This book is great for anyone who is a fan of ghost stories and of Mary Downing Hahn, who is true to form in this work.

Recommended for grades 6 and up.


Who Did IT? November 12, 2017

Filed under: Mystery and Ghost Stories — oneilllibrary @ 3:41 pm

Five teens that seem to have all had a prank pulled on them. One teacher that never allows phones in his class, finds phones on all of the kids- phones they say aren’t even theirs! Still, a rule is a rule, so they all get detention after school.

It is an unlikely bunch – the school drug dealer, the class valedictorian (or almost), the rising baseball star who will probably sign an MLB deal right out of high school, and the homecoming queen. Plus Simon. Simon is the interesting one. He, after all, knows all the dirt in the school. He knows stuff that no one else knows, and what makes it all crazy is that it is true. Simon publishes it all on a app that everyone has, so everyone knows all the secrets they shouldn’t.

No one understands why they are there. Until one of them isn’t. Simon has an allergic reaction and is rushed to the hospital…where he later dies. It turns out, someone must have slipped him some peanut oil – which he was deathly allergic to – with leathal consequences. Everyone in the room suddenly becomes a suspect.

And it turns out everyone had a motive because Simon was about to post a damaging message to his app that concerned all of the detention students. The question becomes, who did it, how and why?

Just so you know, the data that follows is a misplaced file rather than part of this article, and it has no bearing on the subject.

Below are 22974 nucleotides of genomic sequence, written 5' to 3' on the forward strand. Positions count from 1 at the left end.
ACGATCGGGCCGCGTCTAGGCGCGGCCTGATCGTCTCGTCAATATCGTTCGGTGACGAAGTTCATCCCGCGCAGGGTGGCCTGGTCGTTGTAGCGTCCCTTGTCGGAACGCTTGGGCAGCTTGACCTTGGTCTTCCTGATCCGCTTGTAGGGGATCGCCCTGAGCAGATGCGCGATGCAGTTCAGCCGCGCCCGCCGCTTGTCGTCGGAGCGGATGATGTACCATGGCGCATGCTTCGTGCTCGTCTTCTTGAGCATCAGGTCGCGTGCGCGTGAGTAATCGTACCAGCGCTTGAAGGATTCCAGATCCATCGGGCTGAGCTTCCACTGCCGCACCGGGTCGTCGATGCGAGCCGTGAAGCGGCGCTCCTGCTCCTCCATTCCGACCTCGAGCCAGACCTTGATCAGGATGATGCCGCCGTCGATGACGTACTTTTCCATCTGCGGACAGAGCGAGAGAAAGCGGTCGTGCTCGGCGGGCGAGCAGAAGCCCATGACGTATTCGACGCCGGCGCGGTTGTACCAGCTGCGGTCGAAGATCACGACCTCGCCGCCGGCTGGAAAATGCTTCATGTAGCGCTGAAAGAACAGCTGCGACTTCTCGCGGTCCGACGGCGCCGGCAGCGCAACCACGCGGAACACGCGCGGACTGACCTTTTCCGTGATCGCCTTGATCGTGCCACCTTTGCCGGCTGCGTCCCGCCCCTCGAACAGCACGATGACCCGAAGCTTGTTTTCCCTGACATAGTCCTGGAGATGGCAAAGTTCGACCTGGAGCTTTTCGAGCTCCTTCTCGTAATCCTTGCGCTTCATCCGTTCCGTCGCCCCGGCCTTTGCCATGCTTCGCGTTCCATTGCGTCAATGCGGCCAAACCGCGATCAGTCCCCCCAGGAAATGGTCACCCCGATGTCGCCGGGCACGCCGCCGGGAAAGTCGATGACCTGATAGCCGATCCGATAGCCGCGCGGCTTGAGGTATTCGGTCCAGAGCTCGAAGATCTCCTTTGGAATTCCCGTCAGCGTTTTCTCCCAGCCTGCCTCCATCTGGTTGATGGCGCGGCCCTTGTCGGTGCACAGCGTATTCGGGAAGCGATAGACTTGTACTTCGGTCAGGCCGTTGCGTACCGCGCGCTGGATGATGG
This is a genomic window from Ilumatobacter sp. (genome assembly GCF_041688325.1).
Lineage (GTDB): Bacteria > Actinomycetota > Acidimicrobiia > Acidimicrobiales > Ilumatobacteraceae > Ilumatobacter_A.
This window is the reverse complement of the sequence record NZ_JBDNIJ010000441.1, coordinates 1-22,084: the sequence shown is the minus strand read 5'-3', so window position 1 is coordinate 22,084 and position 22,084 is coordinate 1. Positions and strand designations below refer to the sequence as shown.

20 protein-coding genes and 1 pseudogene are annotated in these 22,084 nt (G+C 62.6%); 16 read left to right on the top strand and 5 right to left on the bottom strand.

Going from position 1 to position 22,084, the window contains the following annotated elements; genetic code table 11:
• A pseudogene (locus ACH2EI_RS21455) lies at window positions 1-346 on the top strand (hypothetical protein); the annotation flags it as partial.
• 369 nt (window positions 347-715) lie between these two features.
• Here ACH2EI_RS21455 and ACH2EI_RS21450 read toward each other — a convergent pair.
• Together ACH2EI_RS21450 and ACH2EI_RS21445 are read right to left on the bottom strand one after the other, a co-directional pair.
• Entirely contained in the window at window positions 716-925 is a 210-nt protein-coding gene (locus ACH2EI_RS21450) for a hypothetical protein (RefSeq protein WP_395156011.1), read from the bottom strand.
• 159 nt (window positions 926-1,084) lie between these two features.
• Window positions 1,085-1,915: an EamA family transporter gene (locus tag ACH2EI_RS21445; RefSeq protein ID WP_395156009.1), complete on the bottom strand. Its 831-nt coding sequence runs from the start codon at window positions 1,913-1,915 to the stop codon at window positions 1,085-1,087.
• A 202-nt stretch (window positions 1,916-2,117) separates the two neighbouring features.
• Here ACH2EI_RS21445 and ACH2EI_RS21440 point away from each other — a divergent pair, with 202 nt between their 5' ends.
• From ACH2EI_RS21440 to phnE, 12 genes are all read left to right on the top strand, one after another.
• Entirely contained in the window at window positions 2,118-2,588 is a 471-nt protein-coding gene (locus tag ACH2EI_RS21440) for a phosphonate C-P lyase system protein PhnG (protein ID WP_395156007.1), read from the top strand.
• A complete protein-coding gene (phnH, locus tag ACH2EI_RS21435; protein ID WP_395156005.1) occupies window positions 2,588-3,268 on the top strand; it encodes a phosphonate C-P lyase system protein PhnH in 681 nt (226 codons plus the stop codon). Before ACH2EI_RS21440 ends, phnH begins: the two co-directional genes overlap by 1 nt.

Bronwyn, Addy, Nate and Cooper all find themselves placed under suspicion by the police and by their fellow students. Could one of them really have hated Simon so much that they killed him for it? As their lives begin to unravel with all that is revealed, it begins to look like there is no way to escape Simon, even after his death.

One of Us Is Lying by Karen McManus is a fast paced suspense book that will keep you hanging till the end. Make sure you have a nice long weekend to devote to this book, because once it gets going you won’t want to stop. Recommended for middle of the year 8th graders and up. Enjoy! I sure did!


A Letter from the Past October 18, 2017

Filed under: Mystery and Ghost Stories,Romance — oneilllibrary @ 1:52 pm

downloadON the anniversary of her father’s death, Claire likes to look at her father’s journal. This time though, she discovers a letter that was hidden in the binding of the book. Because it is written in Japanese – a language she doesn’t speak or write, but her father did – she isn’t sure what says. So she recruits her brothers and their friends to crack the code with her. What she doesn’t expect is to unearth a family secret – one that could very well put her and her family in harms way.

Ink and Ashes by Valynne Maetani takes readers on a ride through some Japanese customs and superstitions, as well as makes us all realize we might not know everything about the people we live with…that we think we do.

Recommended for 7th grade and up readers who are looking for an interesting mystery with a little romance thrown in for good measure.


Ghost children live here October 8, 2017

Filed under: Mystery and Ghost Stories — lpitrak @ 3:35 pm
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Coraline and her parents move into a giant mansion that has been separated into many different apartments,